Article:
Fadi would not want there to be an international outcry over his detention if there were not a similar -- in fact, greater -- outcry over the detention of the 4,800 other Palestinians languishing in Israeli prisons after being denied trials in civilian courts.
t's easy to forget that we are up against something bigger than flesh and blood people. And it's particularly easy to forget that people are not the enemy when people are shooting pepper spray in your face.
If I listen to ordinary Americans talking candidly about their views of Muslims, I too often hear deep grief, anger, bitterness and resentment. But I believe that most of these folks are actually not Islamophobic and don't want to be.
Spirituality often sees activism as unnecessarily binding, while activism often sees spirituality as a navel-gazing escape. For Pancho, though, the two paths merge into one. Meditation is internal service, while service is external meditation.
A delegation from the Council of Elders (veteran leaders of the freedom and peace movements of the mid-20th century) recently led an interfaith service at Zuccotti Park. Hundreds of OWS activists took part.
Our forefather Jacob taught us that only by challenging evil and standing up for what is good, can peace be brought to the world. If we can learn from these achievements of the past, then we are likely to repeat them.
The police, as a class, are generally in the 99 percent -- and while they often do their bidding for the 1 percent, many of them have cultural and economic roots that are more closely aligned with those against whom they are being asked to use force.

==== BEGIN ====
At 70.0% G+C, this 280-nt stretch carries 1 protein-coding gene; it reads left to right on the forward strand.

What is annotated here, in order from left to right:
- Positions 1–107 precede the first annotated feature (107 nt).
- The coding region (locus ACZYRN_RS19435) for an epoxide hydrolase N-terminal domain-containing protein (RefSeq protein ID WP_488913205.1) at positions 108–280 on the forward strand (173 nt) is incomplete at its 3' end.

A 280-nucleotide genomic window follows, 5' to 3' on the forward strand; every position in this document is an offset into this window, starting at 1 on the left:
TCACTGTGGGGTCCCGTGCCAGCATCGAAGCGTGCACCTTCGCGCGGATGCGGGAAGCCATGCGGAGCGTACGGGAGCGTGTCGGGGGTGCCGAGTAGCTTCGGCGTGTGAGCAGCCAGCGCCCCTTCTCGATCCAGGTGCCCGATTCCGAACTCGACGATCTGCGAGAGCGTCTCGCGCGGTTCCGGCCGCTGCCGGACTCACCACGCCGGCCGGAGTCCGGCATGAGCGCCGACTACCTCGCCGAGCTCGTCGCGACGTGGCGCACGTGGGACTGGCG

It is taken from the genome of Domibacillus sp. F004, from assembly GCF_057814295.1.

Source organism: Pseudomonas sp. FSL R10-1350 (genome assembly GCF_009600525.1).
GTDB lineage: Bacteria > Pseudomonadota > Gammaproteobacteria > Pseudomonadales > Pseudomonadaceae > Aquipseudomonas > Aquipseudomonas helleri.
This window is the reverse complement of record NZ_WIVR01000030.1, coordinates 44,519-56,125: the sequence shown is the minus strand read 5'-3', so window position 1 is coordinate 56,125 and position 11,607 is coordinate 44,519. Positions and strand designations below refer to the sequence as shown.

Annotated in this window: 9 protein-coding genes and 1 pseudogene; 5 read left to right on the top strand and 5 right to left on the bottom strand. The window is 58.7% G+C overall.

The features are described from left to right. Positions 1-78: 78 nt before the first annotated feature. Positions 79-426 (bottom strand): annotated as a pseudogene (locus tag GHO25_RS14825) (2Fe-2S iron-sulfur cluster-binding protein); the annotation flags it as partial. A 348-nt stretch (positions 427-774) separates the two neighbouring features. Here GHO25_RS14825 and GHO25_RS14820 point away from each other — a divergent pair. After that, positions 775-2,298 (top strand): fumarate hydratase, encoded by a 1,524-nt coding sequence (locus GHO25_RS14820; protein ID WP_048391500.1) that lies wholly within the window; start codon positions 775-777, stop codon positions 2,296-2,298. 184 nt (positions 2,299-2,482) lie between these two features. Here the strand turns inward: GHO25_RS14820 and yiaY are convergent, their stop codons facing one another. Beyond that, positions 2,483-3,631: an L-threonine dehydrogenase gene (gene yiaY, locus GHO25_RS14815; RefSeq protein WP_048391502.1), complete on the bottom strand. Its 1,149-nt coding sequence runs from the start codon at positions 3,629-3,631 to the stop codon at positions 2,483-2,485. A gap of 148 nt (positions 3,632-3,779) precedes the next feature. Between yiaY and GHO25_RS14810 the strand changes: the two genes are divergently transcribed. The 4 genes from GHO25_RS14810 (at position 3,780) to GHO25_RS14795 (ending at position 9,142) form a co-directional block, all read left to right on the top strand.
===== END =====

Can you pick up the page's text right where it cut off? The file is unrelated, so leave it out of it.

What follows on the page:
Today, as the United States celebrates Veteran's Day, the Church celebrates Martin of Tours, a conscientious objector to war. Let us follow this subversive centurion in the way of Jesus, our ultimate Commander.
The Occupy protesters share with the Tea Party an aversion to institutional leaders and political process. But to achieve change, the two must eventually work side by side. And it is easier to mobilize than to organize.
We have spent too many centuries tolerating a limited and limiting narrative of war. The desire for a new dialogue on war and peace is not limited by one's personal politics -- peace doesn't have a side, or a color or a race.
If we believe that one life - perhaps even our own - is worth giving up for a change that brings hope to thousands or millions of others, then this third way begins to look like a path worth exploring.
Consider the contrast between Gandhi's precarious, defenseless efforts to reach his fellow humans, traveling alone and armed only with truth, and, in contrast, weigh U.S. reliance on a massive arsenal of weapons and armed warriors.